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Fearing backlash over cartoons, France orders closures of facilities in 20 Muslim countries

By Catholic Online (NEWS CONSORTIUM)
September 21st, 2012
Catholic Online (www.catholic.org)

The publication of obscene cartoons of the Prophet Mohammed in the small French weekly newspaper Charlie Hebdo has raised concerns of retaliatory violence from Islamist extremists against French institutions around the world. In response, the French government has ordered the closure of embassies, schools and consulates in 20 Muslim countries in order to thwart possible attacks following prayers on Friday.

LOS ANGELES, CA (Catholic Online) - France also faces a major problem on how to manage the country's four-million strong Muslim community, which French authorities have struggled to integrate in the past.

Security had been strengthened at institutions abroad and in France, with reinforcements and armed guards on standby. The French Foreign Ministry has issued a travel warning urging French citizens in the Muslim world to exercise "the greatest vigilance," and to avoid public gatherings and "sensitive buildings."

Protests stemming from the cartoons have already begun in Tehran and Kabul. Demonstrators chanted "death to France" outside the French embassies in the two capitals.

French schools were shut down in Tunisia until next Monday. "It's better not to take any chances, given that we don't really have faith in the security system," a parent outside a French school told TV reporters. "I don't understand the need to close for several days," he said.

Islamist militant Mu'awiyya al-Qahtani, called for reprisals in France as revenge for the cartoons. "Is there someone who will roll up his sleeves and bring back to us the glory of the hero Mohammed Merah?" he asked on an Islamist Internet forum. The post was in reference to an al Qaeda-inspired gunman who killed seven people, including three Jewish children, in the southern French city of Toulouse last March.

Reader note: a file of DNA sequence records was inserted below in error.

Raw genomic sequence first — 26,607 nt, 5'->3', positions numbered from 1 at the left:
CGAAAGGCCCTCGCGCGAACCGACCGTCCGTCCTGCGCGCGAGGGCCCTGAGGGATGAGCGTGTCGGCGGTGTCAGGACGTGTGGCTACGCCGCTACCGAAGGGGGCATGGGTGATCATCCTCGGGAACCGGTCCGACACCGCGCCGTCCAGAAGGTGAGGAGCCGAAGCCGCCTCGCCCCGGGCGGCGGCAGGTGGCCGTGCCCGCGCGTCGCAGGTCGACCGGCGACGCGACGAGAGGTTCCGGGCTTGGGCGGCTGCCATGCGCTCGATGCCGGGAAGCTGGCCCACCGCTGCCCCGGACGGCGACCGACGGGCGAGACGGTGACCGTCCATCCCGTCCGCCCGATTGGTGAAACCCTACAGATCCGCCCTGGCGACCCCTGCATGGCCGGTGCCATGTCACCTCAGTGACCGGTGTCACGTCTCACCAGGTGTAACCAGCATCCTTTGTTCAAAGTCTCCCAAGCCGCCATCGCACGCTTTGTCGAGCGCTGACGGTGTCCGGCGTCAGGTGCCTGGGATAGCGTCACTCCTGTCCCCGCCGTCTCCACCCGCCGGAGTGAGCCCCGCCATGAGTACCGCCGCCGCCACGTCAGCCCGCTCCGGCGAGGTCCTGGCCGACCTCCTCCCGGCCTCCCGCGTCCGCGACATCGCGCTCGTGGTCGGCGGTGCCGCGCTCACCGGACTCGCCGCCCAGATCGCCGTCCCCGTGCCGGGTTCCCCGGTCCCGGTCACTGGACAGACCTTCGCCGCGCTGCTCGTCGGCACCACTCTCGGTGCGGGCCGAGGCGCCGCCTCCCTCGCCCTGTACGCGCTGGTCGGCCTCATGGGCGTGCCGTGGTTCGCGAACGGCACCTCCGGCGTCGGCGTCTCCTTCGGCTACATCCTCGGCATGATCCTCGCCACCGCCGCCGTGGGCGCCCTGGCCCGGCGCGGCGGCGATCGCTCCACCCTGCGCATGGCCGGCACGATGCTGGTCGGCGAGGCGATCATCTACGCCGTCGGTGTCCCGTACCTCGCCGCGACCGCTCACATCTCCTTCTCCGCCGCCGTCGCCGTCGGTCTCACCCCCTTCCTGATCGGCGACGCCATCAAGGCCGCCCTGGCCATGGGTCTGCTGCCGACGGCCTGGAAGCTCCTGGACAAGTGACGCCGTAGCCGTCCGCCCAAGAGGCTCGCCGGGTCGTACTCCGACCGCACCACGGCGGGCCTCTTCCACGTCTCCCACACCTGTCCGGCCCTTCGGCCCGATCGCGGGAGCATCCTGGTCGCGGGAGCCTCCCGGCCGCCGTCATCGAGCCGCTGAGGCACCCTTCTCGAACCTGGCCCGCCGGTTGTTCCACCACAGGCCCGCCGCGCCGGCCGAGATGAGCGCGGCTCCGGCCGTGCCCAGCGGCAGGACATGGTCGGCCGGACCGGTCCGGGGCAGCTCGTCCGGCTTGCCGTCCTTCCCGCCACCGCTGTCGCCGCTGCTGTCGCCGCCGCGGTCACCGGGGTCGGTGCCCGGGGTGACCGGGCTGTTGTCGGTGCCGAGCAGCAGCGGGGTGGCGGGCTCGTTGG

Interior Minister Manuel Valls banned all protests over the U.S.-produced video "Innocence of Muslims" following a violent demonstration last weekend near the U.S. embassy in Paris. Valls has made it clear he will not sanction any mass protests over the Charlie Hebdo cartoons, either.

Riot police have been deployed to protect Charlie Hebdo's offices, which were fire-bombed last year following the publication of an edition it said had been "guest edited" by the Prophet Mohammed that they dubbed "Sharia Hebdo."

Muslims are against the artistic representation of the prophet because they say it will inspire idolatry.

Charlie Hebdo's weekly editor, Stéphane Charbonnier, has also been assigned police body guards. He remains unfazed about the furor he has caused and has dismissed suggestions that his timing could have been better.

"The global circumstances will never be favorable to having a laugh at the expense of radical Islam or religion in general," he said. "If we take circumstances into account, we will not be able to talk about anything anymore - the satirical press is doomed."

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